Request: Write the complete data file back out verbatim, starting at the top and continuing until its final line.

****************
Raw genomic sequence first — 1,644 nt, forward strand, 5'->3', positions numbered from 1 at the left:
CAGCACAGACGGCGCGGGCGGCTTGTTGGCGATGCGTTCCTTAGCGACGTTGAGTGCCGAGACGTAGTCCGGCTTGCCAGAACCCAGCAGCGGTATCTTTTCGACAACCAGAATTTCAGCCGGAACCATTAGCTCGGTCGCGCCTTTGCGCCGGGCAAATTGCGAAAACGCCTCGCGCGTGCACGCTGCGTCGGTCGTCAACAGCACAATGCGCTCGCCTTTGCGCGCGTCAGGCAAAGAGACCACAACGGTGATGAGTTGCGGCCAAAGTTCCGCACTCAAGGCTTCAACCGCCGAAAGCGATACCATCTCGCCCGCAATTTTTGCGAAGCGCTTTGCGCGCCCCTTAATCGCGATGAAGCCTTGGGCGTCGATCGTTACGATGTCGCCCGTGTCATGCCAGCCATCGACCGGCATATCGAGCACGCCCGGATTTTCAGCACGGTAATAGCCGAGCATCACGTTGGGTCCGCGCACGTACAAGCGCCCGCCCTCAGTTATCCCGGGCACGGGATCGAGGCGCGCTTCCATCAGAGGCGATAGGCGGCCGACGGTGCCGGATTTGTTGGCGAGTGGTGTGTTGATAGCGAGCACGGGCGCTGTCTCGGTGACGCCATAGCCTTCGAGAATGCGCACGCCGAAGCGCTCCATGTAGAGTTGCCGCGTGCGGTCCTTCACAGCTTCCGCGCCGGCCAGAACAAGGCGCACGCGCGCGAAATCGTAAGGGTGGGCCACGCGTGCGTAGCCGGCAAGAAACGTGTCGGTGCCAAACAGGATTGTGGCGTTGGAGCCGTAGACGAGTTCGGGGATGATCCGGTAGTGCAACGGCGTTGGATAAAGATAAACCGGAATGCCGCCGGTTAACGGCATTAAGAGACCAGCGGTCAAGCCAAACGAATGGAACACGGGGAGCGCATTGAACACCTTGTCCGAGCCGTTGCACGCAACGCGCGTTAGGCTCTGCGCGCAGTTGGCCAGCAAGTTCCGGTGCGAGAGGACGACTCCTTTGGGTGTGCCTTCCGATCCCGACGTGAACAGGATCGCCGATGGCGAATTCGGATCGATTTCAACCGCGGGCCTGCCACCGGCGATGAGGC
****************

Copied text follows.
Raw genomic sequence first — 1,644 nt, forward strand, 5'->3', positions numbered from 1 at the left:
CAGCACAGACGGCGCGGGCGGCTTGTTGGCGATGCGTTCCTTAGCGACGTTGAGTGCCGAGACGTAGTCCGGCTTGCCAGAACCCAGCAGCGGTATCTTTTCGACAACCAGAATTTCAGCCGGAACCATTAGCTCGGTCGCGCCTTTGCGCCGGGCAAATTGCGAAAACGCCTCGCGCGTGCACGCTGCGTCGGTCGTCAACAGCACAATGCGCTCGCCTTTGCGCGCGTCAGGCAAAGAGACCACAACGGTGATGAGTTGCGGCCAAAGTTCCGCACTCAAGGCTTCAACCGCCGAAAGCGATACCATCTCGCCCGCAATTTTTGCGAAGCGCTTTGCGCGCCCCTTAATCGCGATGAAGCCTTGGGCGTCGATCGTTACGATGTCGCCCGTGTCATGCCAGCCATCGACCGGCATATCGAGCACGCCCGGATTTTCAGCACGGTAATAGCCGAGCATCACGTTGGGTCCGCGCACGTACAAGCGCCCGCCCTCAGTTATCCCGGGCACGGGATCGAGGCGCGCTTCCATCAGAGGCGATAGGCGGCCGACGGTGCCGGATTTGTTGGCGAGTGGTGTGTTGATAGCGAGCACGGGCGCTGTCTCGGTGACGCCATAGCCTTCGAGAATGCGCACGCCGAAGCGCTCCATGTAGAGTTGCCGCGTGCGGTCCTTCACAGCTTCCGCGCCGGCCAGAACAAGGCGCACGCGCGCGAAATCGTAAGGGTGGGCCACGCGTGCGTAGCCGGCAAGAAACGTGTCGGTGCCAAACAGGATTGTGGCGTTGGAGCCGTAGACGAGTTCGGGGATGATCCGGTAGTGCAACGGCGTTGGATAAAGATAAACCGGAATGCCGCCGGTTAACGGCATTAAGAGACCAGCGGTCAAGCCAAACGAATGGAACACGGGGAGCGCATTGAACACCTTGTCCGAGCCGTTGCACGCAACGCGCGTTAGGCTCTGCGCGCAGTTGGCCAGCAAGTTCCGGTGCGAGAGGACGACTCCTTTGGGTGTGCCTTCCGATCCCGACGTGAACAGGATCGCCGATGGCGAATTCGGATCGATTTCAACCGCGGGCCTGCCACCGGCGATGAGGC